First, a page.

12-27-2011 03:44 PM
Maybe I'm missing something but all of these threats to contact the FTC, your attorney general, the BBB, etc., make no sense to me. The product is out of warranty, and their liability no longer exists to assist you at all. So why all the threats against a company that no longer owes you anything?
12-27-2011 06:43 PM
So are all the car recalls for defective parts. these TV's have a defective chip. Samsung should stand behind their product. The guy that fixed my TV today for $350 said he fixes these defective chips all the time and that Samsung is well aware of the problem. Way tostand behind your product Samsung.
It sounds you work for Samsung my friend to back them up!!
12-27-2011 08:58 PM
12-27-2011 11:05 PM
12-27-2011 11:08 PM
12-28-2011 08:11 AM
The 'covered' models are likely those with the greatest number of sales. For example, if your model sold a couple thousand and the model(s) on 'the list' sold in the several millions, yours may not be listed. As suggested, outside of the warranty period, covering of a repair is completely voluntary and not required by any laws. Most major home electronics carry a 1 year warranty from your purchase date. It used to be that extended warranties where a 'just in case' type of insurance in the rare occasion something went wrong and the general feeling was "I don't really need it", and an extended warranty purchase was just a waste of money. I must admit I have been guilty of this type of thinking in the past. BUT, in today's day and age with current manufacturing techniques, mainly done overseas with a quantity over quality environment, one cannot afford to not purchase an extended warranty if it is available.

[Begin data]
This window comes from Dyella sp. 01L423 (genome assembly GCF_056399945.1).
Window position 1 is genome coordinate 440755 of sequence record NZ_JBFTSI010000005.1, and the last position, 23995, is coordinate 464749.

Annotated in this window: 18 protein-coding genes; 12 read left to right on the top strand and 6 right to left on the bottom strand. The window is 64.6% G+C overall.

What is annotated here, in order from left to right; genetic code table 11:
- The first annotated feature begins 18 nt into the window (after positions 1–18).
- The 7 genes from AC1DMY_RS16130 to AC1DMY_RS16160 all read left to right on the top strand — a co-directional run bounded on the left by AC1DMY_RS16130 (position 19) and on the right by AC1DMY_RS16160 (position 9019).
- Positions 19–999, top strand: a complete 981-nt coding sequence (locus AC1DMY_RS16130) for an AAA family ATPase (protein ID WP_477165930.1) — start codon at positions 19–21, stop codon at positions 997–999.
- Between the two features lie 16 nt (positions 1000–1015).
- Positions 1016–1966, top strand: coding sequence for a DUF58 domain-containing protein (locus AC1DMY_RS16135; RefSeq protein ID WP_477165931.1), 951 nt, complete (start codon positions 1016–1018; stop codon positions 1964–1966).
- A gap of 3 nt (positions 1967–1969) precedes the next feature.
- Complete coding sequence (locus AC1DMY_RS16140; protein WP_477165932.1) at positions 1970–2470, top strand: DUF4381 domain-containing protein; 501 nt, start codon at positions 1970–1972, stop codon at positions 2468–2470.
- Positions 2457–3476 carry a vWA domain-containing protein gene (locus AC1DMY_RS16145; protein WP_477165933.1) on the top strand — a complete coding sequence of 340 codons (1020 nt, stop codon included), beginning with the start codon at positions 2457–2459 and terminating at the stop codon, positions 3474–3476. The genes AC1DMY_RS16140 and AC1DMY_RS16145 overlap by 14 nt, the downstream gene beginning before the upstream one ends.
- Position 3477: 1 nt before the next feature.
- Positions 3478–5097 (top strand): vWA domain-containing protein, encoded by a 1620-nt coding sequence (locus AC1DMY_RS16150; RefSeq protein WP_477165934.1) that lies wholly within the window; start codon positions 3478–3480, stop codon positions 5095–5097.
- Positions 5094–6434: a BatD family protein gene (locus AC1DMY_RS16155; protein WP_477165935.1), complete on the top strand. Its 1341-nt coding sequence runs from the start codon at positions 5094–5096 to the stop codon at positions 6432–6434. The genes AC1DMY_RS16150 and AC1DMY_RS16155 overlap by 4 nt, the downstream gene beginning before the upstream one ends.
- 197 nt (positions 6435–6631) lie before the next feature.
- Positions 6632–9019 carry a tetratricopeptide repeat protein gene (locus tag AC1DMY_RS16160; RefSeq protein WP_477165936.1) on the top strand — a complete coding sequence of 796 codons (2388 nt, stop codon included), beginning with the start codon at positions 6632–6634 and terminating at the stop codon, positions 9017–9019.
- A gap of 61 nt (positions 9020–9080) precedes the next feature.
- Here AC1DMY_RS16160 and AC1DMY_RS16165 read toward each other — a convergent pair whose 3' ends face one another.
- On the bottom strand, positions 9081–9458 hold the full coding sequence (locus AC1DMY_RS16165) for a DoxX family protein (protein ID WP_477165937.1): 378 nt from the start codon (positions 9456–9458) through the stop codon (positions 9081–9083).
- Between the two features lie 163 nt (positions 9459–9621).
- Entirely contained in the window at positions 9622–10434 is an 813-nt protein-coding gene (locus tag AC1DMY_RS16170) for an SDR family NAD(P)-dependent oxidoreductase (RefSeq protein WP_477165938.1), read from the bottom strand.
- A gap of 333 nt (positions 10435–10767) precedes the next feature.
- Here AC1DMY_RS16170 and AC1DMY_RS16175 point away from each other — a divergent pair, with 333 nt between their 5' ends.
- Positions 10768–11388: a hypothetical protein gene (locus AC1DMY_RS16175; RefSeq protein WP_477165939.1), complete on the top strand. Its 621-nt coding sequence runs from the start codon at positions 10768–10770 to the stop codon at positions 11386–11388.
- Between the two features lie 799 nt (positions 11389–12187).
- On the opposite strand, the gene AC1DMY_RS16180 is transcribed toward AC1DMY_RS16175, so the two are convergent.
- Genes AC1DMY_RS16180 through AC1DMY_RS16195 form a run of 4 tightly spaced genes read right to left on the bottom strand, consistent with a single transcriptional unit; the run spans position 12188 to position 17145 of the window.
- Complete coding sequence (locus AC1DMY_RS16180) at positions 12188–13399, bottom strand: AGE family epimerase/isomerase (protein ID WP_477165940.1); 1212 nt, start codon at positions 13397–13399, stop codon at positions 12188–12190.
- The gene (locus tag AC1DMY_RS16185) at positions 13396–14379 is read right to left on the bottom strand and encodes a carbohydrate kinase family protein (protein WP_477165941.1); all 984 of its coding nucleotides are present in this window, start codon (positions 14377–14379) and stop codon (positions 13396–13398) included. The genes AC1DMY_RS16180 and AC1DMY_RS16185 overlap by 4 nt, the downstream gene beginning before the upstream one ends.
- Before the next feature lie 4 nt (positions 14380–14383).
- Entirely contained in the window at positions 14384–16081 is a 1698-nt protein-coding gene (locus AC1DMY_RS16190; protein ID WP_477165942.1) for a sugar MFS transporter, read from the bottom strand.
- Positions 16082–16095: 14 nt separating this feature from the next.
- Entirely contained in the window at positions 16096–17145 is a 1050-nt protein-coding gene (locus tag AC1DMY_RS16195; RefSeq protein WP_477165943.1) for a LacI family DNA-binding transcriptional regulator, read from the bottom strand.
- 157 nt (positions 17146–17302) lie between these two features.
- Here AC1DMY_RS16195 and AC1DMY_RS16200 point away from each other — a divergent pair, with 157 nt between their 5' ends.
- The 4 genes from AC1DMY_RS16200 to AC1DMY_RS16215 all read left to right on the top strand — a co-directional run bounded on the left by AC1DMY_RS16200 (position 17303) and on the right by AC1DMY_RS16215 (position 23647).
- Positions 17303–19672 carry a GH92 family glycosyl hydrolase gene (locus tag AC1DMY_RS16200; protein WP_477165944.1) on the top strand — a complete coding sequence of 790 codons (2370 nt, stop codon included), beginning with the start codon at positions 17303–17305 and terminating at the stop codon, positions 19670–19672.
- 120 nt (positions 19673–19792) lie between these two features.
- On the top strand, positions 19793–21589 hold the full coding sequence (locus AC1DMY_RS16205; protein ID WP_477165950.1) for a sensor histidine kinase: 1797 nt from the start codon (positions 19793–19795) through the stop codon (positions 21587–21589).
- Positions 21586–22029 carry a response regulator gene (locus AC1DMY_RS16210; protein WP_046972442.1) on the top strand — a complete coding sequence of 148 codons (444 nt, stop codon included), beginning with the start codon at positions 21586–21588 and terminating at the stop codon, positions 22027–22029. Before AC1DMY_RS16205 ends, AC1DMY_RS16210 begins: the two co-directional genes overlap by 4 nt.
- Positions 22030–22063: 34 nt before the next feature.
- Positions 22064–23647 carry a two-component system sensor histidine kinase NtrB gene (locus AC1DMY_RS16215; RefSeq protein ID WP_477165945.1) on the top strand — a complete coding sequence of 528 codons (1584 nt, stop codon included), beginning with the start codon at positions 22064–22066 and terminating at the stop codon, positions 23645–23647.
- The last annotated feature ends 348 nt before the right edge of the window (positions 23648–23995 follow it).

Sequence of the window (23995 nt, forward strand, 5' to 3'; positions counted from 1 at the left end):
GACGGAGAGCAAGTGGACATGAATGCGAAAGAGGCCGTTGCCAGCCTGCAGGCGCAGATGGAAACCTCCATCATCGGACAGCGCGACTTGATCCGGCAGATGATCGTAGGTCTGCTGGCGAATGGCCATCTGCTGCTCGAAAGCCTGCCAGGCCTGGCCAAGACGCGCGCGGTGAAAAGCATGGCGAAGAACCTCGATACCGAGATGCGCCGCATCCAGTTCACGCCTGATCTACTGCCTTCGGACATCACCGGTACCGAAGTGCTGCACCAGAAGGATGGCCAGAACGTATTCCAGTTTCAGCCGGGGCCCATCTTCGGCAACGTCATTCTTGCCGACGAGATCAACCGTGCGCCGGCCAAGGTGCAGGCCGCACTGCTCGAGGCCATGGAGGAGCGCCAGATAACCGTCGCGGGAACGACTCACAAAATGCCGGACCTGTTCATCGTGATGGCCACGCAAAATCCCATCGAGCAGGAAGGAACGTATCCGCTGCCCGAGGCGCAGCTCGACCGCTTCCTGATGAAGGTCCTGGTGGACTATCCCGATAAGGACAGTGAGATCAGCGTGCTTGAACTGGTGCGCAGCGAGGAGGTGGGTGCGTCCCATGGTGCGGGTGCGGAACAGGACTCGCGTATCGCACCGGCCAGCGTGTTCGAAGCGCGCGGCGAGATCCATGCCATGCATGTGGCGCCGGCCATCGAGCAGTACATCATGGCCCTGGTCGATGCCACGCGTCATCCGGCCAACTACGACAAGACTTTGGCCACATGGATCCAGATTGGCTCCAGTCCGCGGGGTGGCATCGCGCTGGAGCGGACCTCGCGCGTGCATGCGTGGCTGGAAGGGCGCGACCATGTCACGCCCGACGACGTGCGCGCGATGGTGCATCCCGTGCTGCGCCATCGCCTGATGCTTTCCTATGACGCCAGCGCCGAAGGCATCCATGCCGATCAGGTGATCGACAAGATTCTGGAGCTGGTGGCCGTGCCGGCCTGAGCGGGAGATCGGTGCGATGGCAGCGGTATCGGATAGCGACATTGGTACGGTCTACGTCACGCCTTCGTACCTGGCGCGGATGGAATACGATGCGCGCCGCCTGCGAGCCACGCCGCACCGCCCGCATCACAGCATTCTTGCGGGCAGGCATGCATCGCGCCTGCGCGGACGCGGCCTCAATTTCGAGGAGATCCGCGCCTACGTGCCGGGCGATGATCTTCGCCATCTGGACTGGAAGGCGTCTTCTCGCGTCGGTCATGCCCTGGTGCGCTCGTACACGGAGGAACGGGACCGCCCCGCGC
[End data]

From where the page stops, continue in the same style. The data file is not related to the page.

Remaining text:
I currently work for Geek Squad, have been in the electronics repair industry for over 25 years, can fix just about anything, and would not buy a TV without a warranty today. 'Out of warranty' repair costs often exceed the sale cost of the product. If you were to go to the store today a 50" TV cost is about 30% less than it would have cost just a year ago. The old saying, "they don't make them like the used to" holds true in consumer goods today more than ever. I have learned the hard way as you have with this type of issue and I'm not selling anything here, but just by the numbers:
A 4 year service plan for your TV which would have covered this repair was probably something like $199-299. It also covers the lamp replacement (which would most likely be necessary in the first 4 years as they are rated for about 8000 hours). So, DLP chip replacement $350, average lamp replacement cost parts & labor $300-375= $650-725. The service plan would have easily paid for itself (I know hind sight is 20-20). Bottom line is the way things are built today (engineered obsolescence), buy an extended warranty, I was always a skeptic regarding these, but no longer (unless it's something you figure you can just replace if it craps out on you tomorrow). The Attorney General's office (should be on your state's .gov webpage) has a form you can fill out (often online) that may help you get some consideration regarding your repair cost. Manufacturer's are often more accommodating when they receive something in writing through 'official channels'.
12-28-2011 01:01 PM
12-28-2011 02:08 PM
01-05-2012 01:52 AM